A map of the Yorkshire Dales has been "re-imagined" in the style of author J.R.R. Tolkien.
Dan Bell, 25, hopes to draw each of the country's national parks in the same style and recently completed the dales.
The amateur cartographer said: "I like to think the maps allow people to imagine where they live in a Tolkien style."
Gordale Scar, near Malham, is said to be the inspiration for Helm's Deep in the fantasy author's writing.
Mr Bell, a biologist and keen hill walker, said the maps are "not drawn with accuracy in mind".
He has now drawn six out of 15 parks, including the Lake District and the Peak District, he said.
Tolkien's books included The Hobbit, The Lord of the Rings and The Silmarillion.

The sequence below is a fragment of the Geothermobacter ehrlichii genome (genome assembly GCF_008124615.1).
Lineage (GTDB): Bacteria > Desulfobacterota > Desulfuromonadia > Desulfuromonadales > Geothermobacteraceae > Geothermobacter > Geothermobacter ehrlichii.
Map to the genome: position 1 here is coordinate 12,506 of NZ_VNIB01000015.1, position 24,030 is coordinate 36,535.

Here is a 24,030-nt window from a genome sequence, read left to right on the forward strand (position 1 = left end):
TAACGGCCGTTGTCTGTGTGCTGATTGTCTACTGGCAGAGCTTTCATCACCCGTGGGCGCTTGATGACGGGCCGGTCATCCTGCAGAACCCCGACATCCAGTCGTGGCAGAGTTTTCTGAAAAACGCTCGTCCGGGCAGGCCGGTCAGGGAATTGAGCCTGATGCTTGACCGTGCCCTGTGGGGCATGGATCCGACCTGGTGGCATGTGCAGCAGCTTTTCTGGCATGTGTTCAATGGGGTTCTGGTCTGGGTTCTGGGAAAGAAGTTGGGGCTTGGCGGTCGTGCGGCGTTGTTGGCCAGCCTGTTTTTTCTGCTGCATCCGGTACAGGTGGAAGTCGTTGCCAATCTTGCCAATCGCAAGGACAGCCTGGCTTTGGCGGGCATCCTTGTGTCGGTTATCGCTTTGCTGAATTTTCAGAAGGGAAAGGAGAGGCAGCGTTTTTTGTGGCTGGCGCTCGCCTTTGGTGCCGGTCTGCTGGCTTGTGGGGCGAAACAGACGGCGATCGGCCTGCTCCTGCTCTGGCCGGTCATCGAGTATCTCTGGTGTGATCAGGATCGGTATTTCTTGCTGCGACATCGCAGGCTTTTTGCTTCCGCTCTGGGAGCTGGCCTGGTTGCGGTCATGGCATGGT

Published in 1954, The Lord of the Rings is one of the most successful novels ever written, having sold more than 150 million copies.
Mr Bell, from Crook in Cumbria, said he was no expert but "it is just something I appear to be very good at".
"I've tried to re-imagine the Yorkshire Dales," he added.
He said he has read all of Tolkien's books a "few times" and drawing the map was a "perfect melding" of his hobbies, but he "has no plans to pack in his day job".
The Yorkshire Dales National Park boundary was extended in 2016 and now covers 841 square miles (2,178 sq km).
It was established in 1954 and most of the park is in North Yorkshire, but 28% of its land is now in Cumbria and 1% in Lancashire.